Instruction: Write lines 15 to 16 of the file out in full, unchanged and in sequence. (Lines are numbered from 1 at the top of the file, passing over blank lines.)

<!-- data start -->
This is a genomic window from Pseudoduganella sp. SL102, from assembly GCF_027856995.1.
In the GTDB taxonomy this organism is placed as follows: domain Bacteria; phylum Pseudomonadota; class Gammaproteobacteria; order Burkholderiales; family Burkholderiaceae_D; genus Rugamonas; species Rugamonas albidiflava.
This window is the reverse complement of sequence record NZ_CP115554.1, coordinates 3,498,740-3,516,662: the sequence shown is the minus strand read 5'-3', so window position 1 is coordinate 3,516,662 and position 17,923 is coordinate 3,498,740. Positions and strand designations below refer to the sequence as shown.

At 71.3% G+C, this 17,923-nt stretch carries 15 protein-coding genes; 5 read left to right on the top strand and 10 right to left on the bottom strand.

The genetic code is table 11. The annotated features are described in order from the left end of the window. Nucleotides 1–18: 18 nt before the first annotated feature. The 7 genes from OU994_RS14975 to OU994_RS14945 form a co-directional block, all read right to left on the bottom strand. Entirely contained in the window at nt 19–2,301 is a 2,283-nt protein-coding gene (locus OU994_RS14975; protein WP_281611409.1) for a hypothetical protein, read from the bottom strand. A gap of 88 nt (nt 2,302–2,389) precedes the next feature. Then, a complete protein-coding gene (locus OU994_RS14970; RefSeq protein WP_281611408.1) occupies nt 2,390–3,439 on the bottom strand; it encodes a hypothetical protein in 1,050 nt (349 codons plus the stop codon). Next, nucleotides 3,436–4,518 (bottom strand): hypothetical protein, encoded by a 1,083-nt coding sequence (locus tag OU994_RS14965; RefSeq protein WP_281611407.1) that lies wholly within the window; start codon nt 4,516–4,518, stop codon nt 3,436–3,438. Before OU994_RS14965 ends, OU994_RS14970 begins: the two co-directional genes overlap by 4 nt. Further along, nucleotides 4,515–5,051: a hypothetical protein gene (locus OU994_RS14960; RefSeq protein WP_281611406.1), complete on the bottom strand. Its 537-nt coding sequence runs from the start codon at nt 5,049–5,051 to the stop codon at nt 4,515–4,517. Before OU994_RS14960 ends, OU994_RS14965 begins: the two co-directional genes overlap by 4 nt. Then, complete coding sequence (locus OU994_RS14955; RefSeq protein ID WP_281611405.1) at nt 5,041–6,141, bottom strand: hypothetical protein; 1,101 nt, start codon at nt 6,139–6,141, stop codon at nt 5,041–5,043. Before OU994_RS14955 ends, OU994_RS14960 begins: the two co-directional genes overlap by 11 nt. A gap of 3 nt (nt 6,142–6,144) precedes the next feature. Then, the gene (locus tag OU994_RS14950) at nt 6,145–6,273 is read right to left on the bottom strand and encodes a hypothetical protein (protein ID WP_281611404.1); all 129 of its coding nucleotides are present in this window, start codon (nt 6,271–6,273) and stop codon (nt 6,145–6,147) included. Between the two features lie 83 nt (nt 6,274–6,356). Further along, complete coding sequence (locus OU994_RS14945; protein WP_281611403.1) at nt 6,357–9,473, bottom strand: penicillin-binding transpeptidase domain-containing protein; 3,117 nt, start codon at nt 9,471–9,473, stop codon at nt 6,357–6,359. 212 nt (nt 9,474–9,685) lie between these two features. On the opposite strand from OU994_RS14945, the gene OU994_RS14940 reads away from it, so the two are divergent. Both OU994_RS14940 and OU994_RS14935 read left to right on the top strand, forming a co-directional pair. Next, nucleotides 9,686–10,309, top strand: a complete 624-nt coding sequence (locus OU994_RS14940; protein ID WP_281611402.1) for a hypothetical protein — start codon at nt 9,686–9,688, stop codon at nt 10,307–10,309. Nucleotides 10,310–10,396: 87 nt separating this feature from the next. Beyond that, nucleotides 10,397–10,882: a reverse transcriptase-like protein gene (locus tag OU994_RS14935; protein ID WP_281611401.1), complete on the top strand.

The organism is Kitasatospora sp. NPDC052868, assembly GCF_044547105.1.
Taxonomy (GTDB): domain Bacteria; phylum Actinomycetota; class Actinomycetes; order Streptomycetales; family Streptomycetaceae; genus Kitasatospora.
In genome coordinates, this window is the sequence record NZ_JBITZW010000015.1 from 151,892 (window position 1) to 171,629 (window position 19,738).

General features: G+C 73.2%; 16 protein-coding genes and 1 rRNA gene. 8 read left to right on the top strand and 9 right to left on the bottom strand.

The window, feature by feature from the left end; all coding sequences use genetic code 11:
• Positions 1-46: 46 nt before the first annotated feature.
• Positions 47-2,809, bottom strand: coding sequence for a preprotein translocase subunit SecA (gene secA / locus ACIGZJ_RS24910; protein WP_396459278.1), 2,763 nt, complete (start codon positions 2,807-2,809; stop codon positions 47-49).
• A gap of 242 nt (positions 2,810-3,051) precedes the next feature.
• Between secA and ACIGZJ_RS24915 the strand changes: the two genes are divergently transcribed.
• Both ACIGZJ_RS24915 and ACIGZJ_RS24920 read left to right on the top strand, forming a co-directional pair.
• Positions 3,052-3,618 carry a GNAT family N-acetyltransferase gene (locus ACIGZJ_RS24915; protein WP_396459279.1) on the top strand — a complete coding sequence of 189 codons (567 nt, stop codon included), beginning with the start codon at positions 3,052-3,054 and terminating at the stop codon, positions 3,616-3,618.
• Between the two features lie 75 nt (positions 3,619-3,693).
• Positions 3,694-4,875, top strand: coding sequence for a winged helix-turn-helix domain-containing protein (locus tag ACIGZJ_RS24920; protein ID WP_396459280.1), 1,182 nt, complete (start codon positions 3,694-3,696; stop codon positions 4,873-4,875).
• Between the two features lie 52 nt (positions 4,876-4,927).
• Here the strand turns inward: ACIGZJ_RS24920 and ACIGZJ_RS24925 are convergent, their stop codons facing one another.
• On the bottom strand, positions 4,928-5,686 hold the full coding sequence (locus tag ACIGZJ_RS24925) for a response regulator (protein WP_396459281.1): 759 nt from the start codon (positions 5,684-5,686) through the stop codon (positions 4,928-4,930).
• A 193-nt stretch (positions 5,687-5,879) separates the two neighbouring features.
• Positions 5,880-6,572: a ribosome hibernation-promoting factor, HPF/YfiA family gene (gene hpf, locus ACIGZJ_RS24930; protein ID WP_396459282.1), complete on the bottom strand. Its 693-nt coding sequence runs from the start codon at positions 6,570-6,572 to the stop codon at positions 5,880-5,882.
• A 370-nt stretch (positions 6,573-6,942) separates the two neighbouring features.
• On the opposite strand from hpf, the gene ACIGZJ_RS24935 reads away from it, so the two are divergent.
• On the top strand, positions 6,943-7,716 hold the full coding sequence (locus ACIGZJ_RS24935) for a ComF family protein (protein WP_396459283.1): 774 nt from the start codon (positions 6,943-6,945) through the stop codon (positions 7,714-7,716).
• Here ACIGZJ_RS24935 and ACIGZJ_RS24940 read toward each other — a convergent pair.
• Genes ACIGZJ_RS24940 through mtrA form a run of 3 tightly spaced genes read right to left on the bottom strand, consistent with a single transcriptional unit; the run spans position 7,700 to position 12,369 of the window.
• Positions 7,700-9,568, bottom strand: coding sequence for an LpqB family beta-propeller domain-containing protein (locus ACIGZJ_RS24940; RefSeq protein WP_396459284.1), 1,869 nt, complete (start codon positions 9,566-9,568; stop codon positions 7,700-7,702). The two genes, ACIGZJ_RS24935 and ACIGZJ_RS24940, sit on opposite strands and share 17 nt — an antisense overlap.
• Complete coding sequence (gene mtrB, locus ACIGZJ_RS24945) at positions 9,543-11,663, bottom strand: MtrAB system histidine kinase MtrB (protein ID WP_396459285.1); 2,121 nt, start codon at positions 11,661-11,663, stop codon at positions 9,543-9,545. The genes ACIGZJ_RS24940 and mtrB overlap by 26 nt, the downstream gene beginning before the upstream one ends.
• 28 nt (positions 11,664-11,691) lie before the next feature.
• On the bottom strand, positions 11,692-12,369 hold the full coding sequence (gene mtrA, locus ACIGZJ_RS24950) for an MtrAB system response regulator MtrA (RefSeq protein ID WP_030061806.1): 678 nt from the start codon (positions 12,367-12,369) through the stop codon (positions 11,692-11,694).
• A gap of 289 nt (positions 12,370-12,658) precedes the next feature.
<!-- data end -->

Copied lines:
• Both ACIGZJ_RS24915 and ACIGZJ_RS24920 read left to right on the top strand, forming a co-directional pair.
• Positions 3,052-3,618 carry a GNAT family N-acetyltransferase gene (locus ACIGZJ_RS24915; protein WP_396459279.1) on the top strand — a complete coding sequence of 189 codons (567 nt, stop codon included), beginning with the start codon at positions 3,052-3,054 and terminating at the stop codon, positions 3,616-3,618.